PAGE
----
I’ve been researching PAs including talking to friends and State Govt (Vic) websites.
While you don’t recommend any personal alarms, why didn’t you provide any information about MePACS.
This PA is used by state government and I was considering purchasing.
Does anyone else have feedback about personal alarms? I would prefer the person using the devise could make a call to a family member for assistance.
I’ve been researching PAs including talking to friends and State Govt (Vic) websites.
For clarity Choice tested PA in February [member content]
and has a buying guide
and this descriptive page states why Choice does not recommend Personal Alarms as policy.
As for not covering MePACS, I’ll await a Choice staff response.
Hi there, We don’t cover any 24/7 personal alarms because of the complexity involved in the testing.
Were we to test them, each manufacturer’s monitoring system would need to be tested, which means they would know they were being tested by CHOICE.
This could bias results, as we cannot mask contact to an emergency service, and we can’t risk a monitoring service knowing that CHOICE is testing them.
Above and beyond this, even if we could mask our contact details (difficult as you need to register up front anyway), making false emergency requests is unethical.
We could advise them all that we were testing them and just accept the fact that the results would be potentially biased across the board, but the project management for notifying each monitoring system of an incoming false call would be quite complex and we wouldn’t want to throw out their normal business as usual circumstances (even if they were considering it, which I doubt they would).
This is why we have focused on the non-24/7 monitoring devices.
Thanks Matt for your reply
Makes the process quite tricky.
I live alone (wife is a resident of an Aged Care facility) and use MEPACS.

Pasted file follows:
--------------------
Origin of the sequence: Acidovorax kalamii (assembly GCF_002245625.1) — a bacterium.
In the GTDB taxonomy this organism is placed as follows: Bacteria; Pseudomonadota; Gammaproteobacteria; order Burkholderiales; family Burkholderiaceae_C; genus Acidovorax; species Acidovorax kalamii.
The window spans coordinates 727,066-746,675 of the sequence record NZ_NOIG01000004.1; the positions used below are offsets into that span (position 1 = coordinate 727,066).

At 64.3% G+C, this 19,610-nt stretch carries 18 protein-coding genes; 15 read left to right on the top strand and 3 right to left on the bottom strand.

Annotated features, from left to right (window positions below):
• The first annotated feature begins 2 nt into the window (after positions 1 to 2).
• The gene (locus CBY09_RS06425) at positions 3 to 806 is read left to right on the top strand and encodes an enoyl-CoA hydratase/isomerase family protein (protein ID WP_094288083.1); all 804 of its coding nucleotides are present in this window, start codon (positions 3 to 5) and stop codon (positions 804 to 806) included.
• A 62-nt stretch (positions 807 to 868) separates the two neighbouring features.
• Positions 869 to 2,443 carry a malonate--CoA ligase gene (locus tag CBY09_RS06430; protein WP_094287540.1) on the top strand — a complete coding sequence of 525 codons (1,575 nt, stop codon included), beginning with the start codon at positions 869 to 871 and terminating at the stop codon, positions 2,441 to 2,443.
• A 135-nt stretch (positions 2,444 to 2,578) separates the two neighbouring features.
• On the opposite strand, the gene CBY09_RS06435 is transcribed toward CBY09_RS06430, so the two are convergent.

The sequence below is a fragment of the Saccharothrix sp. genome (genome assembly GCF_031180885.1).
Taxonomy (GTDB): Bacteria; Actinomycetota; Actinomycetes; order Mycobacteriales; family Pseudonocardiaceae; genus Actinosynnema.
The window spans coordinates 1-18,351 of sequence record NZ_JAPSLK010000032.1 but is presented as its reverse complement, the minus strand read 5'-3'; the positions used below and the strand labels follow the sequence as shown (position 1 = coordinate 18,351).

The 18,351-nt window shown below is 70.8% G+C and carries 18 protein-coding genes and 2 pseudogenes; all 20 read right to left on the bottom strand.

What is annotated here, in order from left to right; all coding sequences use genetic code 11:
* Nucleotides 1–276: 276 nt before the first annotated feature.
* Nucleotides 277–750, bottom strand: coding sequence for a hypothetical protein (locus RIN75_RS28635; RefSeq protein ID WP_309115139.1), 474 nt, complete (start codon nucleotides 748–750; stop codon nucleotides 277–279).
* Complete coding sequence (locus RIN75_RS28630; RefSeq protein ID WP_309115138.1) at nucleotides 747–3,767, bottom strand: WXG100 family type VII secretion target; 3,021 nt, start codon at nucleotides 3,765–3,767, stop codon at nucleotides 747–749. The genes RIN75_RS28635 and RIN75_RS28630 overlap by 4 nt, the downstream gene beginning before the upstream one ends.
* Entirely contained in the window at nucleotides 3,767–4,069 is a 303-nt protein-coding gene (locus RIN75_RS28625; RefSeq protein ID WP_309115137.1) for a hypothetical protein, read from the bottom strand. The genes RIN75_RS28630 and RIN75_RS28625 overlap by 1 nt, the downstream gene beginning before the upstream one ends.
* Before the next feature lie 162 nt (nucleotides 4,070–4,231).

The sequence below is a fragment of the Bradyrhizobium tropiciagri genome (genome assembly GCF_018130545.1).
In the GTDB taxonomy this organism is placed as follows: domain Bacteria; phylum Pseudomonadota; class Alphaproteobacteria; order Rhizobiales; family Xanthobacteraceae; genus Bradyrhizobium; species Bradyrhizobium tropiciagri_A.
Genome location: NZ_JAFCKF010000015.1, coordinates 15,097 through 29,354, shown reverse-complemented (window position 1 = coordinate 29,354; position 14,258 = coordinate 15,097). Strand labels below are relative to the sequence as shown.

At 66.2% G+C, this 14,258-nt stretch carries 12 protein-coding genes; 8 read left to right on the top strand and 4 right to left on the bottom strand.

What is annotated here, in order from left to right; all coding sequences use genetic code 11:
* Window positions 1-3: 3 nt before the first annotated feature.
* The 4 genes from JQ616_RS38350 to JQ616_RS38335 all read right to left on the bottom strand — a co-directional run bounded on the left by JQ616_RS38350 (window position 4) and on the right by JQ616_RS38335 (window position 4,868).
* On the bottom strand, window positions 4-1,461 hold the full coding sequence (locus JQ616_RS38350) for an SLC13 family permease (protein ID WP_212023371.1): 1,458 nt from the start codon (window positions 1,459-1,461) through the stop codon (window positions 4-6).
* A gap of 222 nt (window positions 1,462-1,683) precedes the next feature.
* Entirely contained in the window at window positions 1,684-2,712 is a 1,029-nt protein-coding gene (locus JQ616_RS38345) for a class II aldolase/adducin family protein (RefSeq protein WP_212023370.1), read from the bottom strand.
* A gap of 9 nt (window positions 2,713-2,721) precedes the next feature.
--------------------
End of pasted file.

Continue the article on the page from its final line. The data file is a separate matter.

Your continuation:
I purchased it hoping never to use it apart from the regular testing.
I have had a couple of events.
In one I was woken by the MEPACS alarm at about 3AM.
I am a restless sleeper and it seems that in my sleep I managed to get the device activated.
Although annoying the response process worked well, with a rapid response by a human based in Australia asking if all was well and if I needed help.
Gives ma and my family peace of mind.
We are subscribers to the MEPACS service with a home base alarm and a pendant. Both work well and the responses are invariably prompt and courteous. The base audio receiver is quite sensitive and can ‘hear’ a voice coming from any room in the house. The pendant is a very small mobile phone that only connects to one number, i.e. the response desk. We are very satisfied with the service and do not consider it to be terribly expensive.
I was hoping the Mepacs could connect to other numbers
You can specify other numbers to be contacted by the response desk.
I am content with my Apple Watch which has falls detection which is my most likely issue, I get the wobbles something shocking at times. If i fell it would ask if i am ok and on no response from me will call my defined contacts and 000. Wont be any good at knowing if I had a heart attack or stroke, but i can use the system to call ambulance or friends if in dire straits.
Thanks for your comments - good to know
The person does not have a smart phone and I’d be looking at a stand alone system
Thanks for the extra info